What every Franchisor should know about Franchisee Advisory Councils and Franchisee Associations – Part 1
Published on January 1, 2009
Posted in: Blog
There are many challenges in the relationship between franchisees and franchisors. Franchise associations and franchisee advisory councils can serve as a useful interface in the franchisor / franchisee relationship. In general, both types of organisations can play a useful role as communication vehicles and sounding boards if properly structured and utilised. Conversely, poorly organised and led franchise associations and franchisee advisory councils can lead to conflict or futility.
A. What are the key differences between advisory councils and franchisee associations?
Franchise legislation in the Provinces of Ontario, Alberta, and Prince Edward Island accord franchisees a statutory right of association i.e. the right of franchisees to associate with each other without interference or penalty from a franchisor. For the most part, franchisee associations are created by franchisees and exist independent of the franchisor. Membership is voluntarily and rarely represents all franchisees in a system. Their purposes include improving communication between franchisees and the franchisor, collecting information of interest to all members, and negotiating with the franchisor. Associations have no authority to make decisions binding on a franchisor, though the collective will of an effective association may be difficult for a franchisor to ignore. The franchisor typically has no official role within the franchise association and is not present for association meetings.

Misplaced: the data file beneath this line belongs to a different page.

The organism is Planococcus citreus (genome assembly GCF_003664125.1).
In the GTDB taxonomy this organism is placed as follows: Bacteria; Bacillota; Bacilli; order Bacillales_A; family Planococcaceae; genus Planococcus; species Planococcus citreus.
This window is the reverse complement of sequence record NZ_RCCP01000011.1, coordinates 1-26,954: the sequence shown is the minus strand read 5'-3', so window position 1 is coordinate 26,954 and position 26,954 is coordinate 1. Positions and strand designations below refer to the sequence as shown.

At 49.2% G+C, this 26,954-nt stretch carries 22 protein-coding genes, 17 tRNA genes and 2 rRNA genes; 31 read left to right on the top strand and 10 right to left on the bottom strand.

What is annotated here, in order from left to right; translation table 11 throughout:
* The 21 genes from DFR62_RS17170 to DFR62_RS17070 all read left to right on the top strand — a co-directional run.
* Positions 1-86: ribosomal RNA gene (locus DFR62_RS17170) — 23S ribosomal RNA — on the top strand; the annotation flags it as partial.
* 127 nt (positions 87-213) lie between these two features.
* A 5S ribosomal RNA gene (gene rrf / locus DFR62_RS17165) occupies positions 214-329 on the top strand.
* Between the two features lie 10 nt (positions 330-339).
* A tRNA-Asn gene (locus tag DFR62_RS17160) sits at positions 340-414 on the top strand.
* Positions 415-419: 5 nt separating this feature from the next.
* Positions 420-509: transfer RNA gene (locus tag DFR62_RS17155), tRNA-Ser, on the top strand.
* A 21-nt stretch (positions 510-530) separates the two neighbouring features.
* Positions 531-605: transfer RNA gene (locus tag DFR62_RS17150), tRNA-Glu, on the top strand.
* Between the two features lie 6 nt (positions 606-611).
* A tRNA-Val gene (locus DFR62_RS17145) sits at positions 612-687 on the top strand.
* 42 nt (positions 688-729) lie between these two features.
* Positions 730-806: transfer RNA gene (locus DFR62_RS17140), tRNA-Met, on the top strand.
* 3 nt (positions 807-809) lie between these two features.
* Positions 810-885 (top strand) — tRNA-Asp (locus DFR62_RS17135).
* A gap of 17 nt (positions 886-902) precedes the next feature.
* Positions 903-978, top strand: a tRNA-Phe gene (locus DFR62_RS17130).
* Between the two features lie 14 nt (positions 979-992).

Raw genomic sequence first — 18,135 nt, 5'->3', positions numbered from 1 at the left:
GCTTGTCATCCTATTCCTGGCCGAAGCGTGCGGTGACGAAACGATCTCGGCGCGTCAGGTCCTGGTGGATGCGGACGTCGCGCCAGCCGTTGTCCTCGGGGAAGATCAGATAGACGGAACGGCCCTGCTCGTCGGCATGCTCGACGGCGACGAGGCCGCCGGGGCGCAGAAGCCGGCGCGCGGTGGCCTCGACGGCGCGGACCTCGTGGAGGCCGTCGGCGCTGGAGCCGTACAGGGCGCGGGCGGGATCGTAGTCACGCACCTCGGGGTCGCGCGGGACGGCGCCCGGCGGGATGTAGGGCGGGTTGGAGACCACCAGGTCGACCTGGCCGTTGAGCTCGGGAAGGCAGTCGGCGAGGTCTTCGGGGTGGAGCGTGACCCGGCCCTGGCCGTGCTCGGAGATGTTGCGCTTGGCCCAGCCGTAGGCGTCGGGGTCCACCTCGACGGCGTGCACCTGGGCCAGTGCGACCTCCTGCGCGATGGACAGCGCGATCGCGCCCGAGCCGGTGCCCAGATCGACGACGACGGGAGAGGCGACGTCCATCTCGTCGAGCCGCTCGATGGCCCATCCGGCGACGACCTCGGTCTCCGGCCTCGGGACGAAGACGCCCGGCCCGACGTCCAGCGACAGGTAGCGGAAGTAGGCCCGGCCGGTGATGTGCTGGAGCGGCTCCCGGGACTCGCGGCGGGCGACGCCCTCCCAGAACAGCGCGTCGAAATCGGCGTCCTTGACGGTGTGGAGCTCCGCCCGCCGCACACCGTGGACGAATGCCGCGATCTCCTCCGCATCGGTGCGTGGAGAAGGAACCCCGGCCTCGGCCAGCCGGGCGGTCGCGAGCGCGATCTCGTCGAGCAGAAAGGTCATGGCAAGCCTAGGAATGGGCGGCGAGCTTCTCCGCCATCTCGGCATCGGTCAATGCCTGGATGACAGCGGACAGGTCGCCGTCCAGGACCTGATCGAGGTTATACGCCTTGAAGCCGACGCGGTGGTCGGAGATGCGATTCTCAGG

Franchise associations are funded by franchisees who wish to join the association. These associations formulate their own governing rules and constitutional documents, and retain independent legal and financial expertise. Franchise associations are best advised to organise themselves in corporate form, without share capital, in order to take advantage of the limited liability of incorporation. Limiting liability may be of particular concern for those assuming an organizing or leadership role in the association. Incorporation as a not-forprofit corporation will not lead to personal liability for directors of the corporation so long as the directors of such a corporation fulfill their fiduciary duties and abide by corporate laws.
There are many different catalysts for the formation of an independent franchisee association. They often form as a crystallization of prolonged frustration that a franchisor has not been listening to franchisee concerns or is unwilling to address specific issues. The formation of an association can be triggered by a perceived threat to franchisees arising as a result of a franchisor that is viewed as incompetent, unreasonable, or self-serving in its intentions and actions. Associations are sometimes formed as a result of inside or outside agitation or political forces, for example, franchisees having a personal grievance against a franchisor and taking it upon themselves to “bring down” the system.